Founded in the United States in 1958, Scott actually started with ski sports and motocross. It wasn’t until the late 80’s that they entered the cycling space with the introduction of the aerodynamic handlebar, which we refer to TT bars today. It was designed by Charley French and used by Greg Lemond in his 1989 Tour de France win.
In 2007, Scott introduced its first Addict frame, which is the lightest available at that time with the frame, integrated seat post, and carbon fork weighing just 1,285g.
Scott Road Bikes in Pro Cycling
In recent years, Scott is synonymous with Mark Cavendish’s HTC Highroad team, where he won some of his early Tour de France wins in 2010 on a Scott Addict.
From 2011 to 2020, the Australian team, GreenEdge Cycling (also known as Orica–GreenEDGE, Orica–BikeExchange, Orica–Scott, Mitchelton–Scott) was on Scott bikes for both its men and women team. In some years, Scott stepped up to become one of the two main sponsors of the team.
Simon Yates won the 2018 Vuelta Espana and Annemiek van Vleuten won the UCI women road world championship in 2018 riding a Scott Addict.
In 2021, Team DSM will be riding Scott bikes after Team Bike Exchange rode them from 2012 to 2020.
Scott Road Bikes Range
Scott road bikes can be divided into four models; Addict, Foil, Speedster, and Contessa.
The top of the line carbon frame is called the Ultimate, followed by Pro and numbering such as 10, 20, 30, and so on. The women-specific models are denoted by 15, 25, 35, and so on. One of the main differences is the carbon fiber which ranges from HMX-SL (lightest, stiffest) to HMX and HMF (heavier but more comfortable).
The majority of the bikes are disc only with the exception of the lower end of the Speedster family (below $1,000).
|Addict RC||All-rounder race bike||$4,000 to $12,000|
|Addict||Endurance bike||$2,000 to $4,000|
|Addict Gravel||Gravel bike||$3,000 to $5,500|
|Foil||Aero race bike||$4,000 to $9,000|
|Speedster||Entry level bike||$700 to $1,700|
|Contessa||Women bikes||$800 to $5,500|
Scott Addict RC
RC stands for Racing Concept and the Addict RC is Scott’s performance racing bike.
Sitting atop is the Addict RC Ultimate which is made from the superlight HMX SL carbon, followed by the Addict RC Pro with the HMX Carbon. Both models have a fully integrated, one-piece carbon handlebar.
Further down the line are five Addict RC models built with the HMX Carbon. They use a two-piece, aluminum handlebar and the cables are fully hidden. Depending on the price, they are specced with either Shimano Ultegra, SRAM Force eTap AXS, or Shimano Ultegra Di2.
Read More : SRAM Etap vs Shimano Di2 – Which is Better?
There’s also a women-specific, Contessa Addict RC that is very similar to the standard version except for the touchpoints; saddles, handlebars, and compact cranksets.
- Addict RC Ultimate ($12,000) – SRAM Red eTap AXS
- Addict RC Pro ($8,500) – Shimano Dura Ace Di2
- Addict RC 10, 20, 30 40 ($4,000 to $6,500)
Our Value Pick : Scott Addict RC 15 with Shimano Ultegra Di2 ($6,000)
The Addict used to be Scott’s performance racing bike before the Addict RC. Today, the Addict is the endurance bike range, replacing the CR1.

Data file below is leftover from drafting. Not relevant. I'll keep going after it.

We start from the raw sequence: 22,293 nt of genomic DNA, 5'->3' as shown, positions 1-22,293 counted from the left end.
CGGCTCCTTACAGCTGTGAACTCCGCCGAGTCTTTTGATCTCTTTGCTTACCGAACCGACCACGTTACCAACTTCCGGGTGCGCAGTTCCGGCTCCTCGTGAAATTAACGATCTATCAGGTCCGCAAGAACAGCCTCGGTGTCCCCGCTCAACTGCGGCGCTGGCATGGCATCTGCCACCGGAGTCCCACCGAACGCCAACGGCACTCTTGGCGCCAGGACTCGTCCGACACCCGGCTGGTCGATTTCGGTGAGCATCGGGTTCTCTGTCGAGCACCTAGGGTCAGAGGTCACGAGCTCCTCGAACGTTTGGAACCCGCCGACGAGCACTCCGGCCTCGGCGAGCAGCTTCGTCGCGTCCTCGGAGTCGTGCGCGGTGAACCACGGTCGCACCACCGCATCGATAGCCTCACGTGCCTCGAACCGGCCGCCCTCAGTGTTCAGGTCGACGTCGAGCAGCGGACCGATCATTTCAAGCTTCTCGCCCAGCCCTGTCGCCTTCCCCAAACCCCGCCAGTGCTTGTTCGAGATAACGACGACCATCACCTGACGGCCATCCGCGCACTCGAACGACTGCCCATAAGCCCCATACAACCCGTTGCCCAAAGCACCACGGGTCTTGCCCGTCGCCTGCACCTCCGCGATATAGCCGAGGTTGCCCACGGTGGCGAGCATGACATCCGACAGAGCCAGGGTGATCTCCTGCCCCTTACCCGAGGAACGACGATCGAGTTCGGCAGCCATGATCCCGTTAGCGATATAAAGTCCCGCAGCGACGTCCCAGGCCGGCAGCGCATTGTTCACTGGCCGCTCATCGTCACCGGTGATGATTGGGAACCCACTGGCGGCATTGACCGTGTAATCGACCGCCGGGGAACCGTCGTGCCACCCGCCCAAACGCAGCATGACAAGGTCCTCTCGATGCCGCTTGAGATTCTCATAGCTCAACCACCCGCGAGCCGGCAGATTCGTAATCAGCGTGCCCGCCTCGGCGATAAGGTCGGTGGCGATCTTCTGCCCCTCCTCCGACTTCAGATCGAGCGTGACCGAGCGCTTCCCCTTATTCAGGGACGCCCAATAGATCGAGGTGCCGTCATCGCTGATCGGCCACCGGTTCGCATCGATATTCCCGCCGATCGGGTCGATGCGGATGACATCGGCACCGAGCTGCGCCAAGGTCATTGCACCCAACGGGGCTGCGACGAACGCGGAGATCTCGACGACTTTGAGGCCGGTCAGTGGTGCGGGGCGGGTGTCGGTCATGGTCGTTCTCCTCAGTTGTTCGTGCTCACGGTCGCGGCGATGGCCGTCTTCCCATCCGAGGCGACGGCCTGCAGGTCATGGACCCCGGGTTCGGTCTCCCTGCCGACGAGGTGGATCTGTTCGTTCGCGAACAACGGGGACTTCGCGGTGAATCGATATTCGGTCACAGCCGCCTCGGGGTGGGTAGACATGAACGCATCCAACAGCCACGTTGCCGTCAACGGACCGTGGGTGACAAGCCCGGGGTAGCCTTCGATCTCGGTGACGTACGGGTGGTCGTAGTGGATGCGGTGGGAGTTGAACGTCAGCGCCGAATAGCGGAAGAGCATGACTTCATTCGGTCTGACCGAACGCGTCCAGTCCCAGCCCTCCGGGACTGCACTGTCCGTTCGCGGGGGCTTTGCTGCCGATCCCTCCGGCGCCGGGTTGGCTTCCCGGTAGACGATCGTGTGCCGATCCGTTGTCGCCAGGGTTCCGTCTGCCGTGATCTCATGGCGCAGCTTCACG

The Addict sports a more relaxed geometry with a focus on comfort and long rides. The frame is made from a lower-grade carbon called the HMF.
Sitting atop the range of the Addict SE which is the only model in the family to have electronic shifting. Depending on the price, the other models are specced with anything from Shimano Tiagra to Ultegra mechanical groupsets.
- Addict SE ($4,000) – SRAM Force eTAP AXS
- Addict 30, 20, 10 ($2,000 to 3,000)
Our Value Pick : Scott Addict 20 with Shimano 105 ($2,500)
First introduced in 2011, the Foil is Scott’s aero bike. Before the reintroduction of the Addict RC recently, the Foil was the do-it-all bike for the pros when they ride it for both flat and mountain stages.
The top of the range Foil Pro is built with the HMX carbon which is stiffer and lighter than the HMF which is used for the lower models. In 2021, all Foil models get a minor makeover where there are no exposed brake cables on the front end. This is achieved using the Syncros Creston iC SL carbon handlebars.
There are four models in the Foil family.
- Foil Pro ($9,000) – Shimano Dura Ace Di2
- Foil Pro 30, 20, 10 ($4,000 to $6,800)
Our Value Pick : Scott Foil 20 with Shimano Ultegra Di2 ($5,500)
The Speedster family is an entry-level, aluminum road (and gravel) bike. Similar to the Addict, it has an endurance frame geometry for a wider spectrum of recreational cyclists. While the frame is made from aluminum, the fork is carbon and comes with 32c tires for even more comfort.
Unlike the Addict and Foil, the Speedster still has rim brake models. There are five models in the Speedster family with two of them being the Contessa (women specific) models.
- Speedster 50, 30, 20 ($700 to $1,200)
- Speedster Contessa 25, 15 ($800 to $1,700)
Our Value Pick : Scott Speedster 20 with Shimano Tiagra Disc ($1,200)
The Contessa is the women-specific range of road bikes. It’s present across the Addict RC, Addict, Addict Gravel, and Speedster lineup.
The difference between Contessa and the regular, unisex models is the touchpoints. Contessa models have shorter stems, narrower handlebars, and women-specific saddles. The frame geometry remains unchanged.
- Contessa Addict RC 15 ($5,500) – Shimano Ultegra Di2
- Contessa Addict 35, 25, 15 ($2,000 to $3,000)
- Contessa Addict Gravel 15 ($3,000)
- Contessa Speedster Gravel 25, 15 ($1,500 to $2,000)
- Contessa Speedster 25, 15 ($800 to $1,700)
- Contessa Addict 35, 25, 15 ($2,000 to $3,000)
Our Value Pick : Scott Contessa Addict RC 15 with Shimano Ultegra Di2 ($5,500)